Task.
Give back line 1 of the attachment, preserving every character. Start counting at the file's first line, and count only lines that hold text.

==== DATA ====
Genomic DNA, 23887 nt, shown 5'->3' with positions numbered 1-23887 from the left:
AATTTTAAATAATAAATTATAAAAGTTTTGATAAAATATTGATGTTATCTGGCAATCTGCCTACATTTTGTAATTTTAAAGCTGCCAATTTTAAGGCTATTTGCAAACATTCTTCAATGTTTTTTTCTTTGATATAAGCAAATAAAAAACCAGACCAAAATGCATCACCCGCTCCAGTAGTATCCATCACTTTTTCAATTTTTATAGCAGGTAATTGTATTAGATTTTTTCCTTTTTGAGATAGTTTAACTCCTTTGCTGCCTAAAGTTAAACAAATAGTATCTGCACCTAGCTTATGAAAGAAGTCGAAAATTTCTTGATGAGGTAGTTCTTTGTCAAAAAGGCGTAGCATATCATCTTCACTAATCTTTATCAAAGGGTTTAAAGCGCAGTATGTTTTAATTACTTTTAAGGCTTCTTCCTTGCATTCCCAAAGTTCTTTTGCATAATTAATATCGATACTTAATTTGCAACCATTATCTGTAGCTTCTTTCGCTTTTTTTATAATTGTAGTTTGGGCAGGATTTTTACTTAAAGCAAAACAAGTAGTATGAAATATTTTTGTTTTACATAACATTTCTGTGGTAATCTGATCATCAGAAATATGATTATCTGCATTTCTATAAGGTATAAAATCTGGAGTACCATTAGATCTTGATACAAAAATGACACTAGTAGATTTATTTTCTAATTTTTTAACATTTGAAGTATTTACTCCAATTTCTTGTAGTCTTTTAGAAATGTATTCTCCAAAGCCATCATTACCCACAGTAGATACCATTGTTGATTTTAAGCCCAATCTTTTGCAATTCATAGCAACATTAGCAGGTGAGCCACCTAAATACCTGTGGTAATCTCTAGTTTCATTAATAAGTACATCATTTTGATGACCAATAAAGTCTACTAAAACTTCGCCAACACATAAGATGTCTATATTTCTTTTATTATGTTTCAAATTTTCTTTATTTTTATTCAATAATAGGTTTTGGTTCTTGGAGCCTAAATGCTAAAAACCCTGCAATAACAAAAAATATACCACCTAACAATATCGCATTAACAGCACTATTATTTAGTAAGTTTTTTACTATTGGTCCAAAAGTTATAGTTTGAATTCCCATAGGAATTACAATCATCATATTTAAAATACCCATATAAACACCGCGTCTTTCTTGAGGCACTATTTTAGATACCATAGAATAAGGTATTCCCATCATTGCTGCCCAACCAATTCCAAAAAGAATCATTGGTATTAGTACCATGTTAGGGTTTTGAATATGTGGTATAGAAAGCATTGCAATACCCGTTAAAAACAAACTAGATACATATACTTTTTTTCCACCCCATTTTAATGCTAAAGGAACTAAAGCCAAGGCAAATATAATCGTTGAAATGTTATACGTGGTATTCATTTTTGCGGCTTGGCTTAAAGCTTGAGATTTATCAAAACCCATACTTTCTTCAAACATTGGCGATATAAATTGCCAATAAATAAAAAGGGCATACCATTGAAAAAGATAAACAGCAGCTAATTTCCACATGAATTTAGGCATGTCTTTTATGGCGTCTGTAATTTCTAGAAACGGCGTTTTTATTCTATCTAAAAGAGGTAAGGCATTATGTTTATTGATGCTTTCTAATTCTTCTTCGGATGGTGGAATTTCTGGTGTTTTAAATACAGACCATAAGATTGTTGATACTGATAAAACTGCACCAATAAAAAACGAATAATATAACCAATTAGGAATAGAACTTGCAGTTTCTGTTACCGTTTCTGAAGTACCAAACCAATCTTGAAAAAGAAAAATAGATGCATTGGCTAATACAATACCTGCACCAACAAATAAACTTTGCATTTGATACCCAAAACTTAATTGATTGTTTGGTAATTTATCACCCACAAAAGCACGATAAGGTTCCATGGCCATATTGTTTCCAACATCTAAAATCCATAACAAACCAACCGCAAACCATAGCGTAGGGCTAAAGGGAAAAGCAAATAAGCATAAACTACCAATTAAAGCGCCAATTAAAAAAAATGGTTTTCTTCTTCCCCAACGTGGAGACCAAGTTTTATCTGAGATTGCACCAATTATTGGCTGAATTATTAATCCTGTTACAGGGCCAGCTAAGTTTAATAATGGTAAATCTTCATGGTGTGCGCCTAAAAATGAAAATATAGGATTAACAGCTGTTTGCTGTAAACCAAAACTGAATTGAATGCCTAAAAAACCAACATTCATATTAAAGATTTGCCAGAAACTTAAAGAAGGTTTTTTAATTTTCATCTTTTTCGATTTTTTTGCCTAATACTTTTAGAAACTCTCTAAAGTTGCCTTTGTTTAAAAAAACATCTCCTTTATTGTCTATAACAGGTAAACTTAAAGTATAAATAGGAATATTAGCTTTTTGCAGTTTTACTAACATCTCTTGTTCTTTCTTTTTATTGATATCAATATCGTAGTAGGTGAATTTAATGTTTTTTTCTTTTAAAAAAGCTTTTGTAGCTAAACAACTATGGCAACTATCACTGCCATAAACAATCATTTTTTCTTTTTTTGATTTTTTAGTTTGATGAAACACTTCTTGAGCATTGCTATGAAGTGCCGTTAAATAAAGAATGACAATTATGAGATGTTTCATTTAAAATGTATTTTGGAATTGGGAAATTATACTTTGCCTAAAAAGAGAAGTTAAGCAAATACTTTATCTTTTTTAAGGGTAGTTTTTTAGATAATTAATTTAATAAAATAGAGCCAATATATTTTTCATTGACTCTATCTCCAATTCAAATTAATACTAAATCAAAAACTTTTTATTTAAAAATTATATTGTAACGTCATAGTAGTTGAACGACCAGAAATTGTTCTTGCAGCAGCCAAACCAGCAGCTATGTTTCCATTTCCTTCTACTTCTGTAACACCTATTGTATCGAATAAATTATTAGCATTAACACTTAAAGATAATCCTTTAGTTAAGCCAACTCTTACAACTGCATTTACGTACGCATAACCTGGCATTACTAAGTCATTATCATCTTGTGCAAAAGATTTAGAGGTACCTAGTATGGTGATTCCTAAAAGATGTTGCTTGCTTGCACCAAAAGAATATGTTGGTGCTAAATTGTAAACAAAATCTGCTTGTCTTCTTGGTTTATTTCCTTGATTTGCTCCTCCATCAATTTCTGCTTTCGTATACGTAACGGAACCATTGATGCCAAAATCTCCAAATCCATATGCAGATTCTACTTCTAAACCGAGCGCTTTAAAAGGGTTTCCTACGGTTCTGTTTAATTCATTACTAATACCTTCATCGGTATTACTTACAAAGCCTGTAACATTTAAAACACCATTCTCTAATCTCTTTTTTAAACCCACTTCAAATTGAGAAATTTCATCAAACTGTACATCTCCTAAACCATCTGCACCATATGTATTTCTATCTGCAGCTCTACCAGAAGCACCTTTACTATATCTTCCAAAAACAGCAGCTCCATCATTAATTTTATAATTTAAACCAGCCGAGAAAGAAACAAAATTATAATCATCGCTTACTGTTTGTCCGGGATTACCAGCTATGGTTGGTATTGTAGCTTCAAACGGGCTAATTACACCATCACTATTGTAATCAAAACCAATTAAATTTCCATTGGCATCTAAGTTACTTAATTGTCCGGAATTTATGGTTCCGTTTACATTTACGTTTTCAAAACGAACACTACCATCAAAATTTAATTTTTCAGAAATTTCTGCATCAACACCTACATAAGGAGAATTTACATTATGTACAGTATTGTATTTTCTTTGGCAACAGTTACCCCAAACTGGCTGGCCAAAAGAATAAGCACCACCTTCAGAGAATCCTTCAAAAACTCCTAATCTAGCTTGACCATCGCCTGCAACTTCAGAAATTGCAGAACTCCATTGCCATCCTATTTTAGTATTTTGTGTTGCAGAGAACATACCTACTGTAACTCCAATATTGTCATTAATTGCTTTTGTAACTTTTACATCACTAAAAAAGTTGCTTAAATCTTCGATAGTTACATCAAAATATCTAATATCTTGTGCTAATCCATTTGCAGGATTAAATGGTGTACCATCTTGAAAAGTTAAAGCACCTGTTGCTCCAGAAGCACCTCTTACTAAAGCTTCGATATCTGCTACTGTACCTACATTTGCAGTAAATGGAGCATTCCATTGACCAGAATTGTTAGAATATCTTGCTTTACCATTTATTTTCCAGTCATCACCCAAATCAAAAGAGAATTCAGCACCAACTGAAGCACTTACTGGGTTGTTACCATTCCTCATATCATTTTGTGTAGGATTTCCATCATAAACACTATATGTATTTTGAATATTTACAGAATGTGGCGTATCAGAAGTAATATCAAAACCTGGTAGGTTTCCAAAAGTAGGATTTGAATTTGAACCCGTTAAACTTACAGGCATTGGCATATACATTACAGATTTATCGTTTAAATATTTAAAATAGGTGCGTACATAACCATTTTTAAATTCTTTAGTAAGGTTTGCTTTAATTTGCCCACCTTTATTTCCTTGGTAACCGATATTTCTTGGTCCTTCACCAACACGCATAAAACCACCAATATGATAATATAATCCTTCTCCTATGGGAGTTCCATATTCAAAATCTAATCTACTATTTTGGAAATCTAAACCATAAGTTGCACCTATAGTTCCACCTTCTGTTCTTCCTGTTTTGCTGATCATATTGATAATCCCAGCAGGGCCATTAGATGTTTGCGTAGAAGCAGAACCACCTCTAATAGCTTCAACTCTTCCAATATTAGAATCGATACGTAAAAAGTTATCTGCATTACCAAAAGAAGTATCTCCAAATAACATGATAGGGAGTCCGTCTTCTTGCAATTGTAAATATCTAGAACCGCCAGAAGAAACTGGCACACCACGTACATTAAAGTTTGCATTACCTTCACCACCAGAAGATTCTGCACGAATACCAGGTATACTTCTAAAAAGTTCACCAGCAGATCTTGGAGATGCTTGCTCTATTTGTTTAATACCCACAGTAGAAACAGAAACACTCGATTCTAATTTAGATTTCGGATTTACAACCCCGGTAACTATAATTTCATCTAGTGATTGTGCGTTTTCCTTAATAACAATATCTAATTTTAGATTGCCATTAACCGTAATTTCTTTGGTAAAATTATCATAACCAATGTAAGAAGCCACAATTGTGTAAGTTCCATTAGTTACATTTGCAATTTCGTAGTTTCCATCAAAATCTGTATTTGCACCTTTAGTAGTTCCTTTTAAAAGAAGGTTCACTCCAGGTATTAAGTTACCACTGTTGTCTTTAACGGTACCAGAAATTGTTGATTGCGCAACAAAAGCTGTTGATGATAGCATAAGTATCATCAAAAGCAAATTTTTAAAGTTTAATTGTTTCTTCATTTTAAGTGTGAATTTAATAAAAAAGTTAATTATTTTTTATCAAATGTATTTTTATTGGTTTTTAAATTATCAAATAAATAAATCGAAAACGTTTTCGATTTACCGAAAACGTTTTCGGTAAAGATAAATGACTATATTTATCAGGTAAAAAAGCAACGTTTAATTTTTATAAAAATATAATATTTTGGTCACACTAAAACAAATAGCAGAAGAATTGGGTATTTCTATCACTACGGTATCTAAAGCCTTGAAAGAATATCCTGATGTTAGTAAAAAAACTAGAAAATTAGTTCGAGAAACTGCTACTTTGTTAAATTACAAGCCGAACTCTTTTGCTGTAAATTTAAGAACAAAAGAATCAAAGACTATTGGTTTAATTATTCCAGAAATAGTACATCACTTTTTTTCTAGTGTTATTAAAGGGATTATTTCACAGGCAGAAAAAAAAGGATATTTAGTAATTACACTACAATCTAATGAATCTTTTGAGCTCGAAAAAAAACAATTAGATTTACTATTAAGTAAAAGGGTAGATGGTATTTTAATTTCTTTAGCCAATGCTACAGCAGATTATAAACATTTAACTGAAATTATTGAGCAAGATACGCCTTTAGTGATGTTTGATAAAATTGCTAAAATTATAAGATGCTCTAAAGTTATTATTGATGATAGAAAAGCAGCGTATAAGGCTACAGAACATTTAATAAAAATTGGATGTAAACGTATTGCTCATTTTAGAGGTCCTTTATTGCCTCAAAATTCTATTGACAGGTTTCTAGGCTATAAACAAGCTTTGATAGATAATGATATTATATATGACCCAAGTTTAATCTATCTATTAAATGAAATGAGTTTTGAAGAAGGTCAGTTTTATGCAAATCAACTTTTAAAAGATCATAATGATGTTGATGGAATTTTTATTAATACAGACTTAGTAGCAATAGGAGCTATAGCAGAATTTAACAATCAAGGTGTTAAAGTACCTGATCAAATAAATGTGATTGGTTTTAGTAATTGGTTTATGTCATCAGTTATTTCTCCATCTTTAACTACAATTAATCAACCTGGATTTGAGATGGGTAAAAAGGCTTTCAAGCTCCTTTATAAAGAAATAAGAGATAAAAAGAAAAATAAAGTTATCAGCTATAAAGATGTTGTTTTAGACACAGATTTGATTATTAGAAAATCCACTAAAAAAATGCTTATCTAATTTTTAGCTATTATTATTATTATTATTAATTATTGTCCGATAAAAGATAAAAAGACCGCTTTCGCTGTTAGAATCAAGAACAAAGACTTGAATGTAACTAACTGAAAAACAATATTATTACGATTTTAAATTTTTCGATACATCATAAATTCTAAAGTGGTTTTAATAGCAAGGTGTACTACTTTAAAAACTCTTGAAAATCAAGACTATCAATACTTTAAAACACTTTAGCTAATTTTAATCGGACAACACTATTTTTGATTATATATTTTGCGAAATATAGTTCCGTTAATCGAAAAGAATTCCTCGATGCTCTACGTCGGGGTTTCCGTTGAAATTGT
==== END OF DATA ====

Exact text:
Genomic DNA, 23887 nt, shown 5'->3' with positions numbered 1-23887 from the left: